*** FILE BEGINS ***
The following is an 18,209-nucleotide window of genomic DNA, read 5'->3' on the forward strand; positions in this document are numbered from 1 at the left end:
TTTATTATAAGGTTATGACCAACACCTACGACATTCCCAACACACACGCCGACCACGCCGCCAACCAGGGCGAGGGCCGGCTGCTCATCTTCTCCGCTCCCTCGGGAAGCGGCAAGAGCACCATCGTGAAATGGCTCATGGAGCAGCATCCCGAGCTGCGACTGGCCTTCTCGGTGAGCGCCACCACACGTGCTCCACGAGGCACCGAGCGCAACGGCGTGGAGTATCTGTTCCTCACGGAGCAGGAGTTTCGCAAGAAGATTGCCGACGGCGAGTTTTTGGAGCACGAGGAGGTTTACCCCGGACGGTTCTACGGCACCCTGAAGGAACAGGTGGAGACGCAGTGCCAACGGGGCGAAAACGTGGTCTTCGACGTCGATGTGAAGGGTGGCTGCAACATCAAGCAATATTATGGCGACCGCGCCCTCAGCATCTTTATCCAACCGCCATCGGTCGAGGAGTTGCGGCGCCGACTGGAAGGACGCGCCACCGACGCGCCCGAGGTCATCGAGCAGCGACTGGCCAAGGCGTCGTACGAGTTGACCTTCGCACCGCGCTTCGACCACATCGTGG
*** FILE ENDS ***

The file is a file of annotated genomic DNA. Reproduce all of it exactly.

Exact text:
The following is an 18,209-nucleotide window of genomic DNA, read 5'->3' on the forward strand; positions in this document are numbered from 1 at the left end:
TTTATTATAAGGTTATGACCAACACCTACGACATTCCCAACACACACGCCGACCACGCCGCCAACCAGGGCGAGGGCCGGCTGCTCATCTTCTCCGCTCCCTCGGGAAGCGGCAAGAGCACCATCGTGAAATGGCTCATGGAGCAGCATCCCGAGCTGCGACTGGCCTTCTCGGTGAGCGCCACCACACGTGCTCCACGAGGCACCGAGCGCAACGGCGTGGAGTATCTGTTCCTCACGGAGCAGGAGTTTCGCAAGAAGATTGCCGACGGCGAGTTTTTGGAGCACGAGGAGGTTTACCCCGGACGGTTCTACGGCACCCTGAAGGAACAGGTGGAGACGCAGTGCCAACGGGGCGAAAACGTGGTCTTCGACGTCGATGTGAAGGGTGGCTGCAACATCAAGCAATATTATGGCGACCGCGCCCTCAGCATCTTTATCCAACCGCCATCGGTCGAGGAGTTGCGGCGCCGACTGGAAGGACGCGCCACCGACGCGCCCGAGGTCATCGAGCAGCGACTGGCCAAGGCGTCGTACGAGTTGACCTTCGCACCGCGCTTCGACCACATCGTGG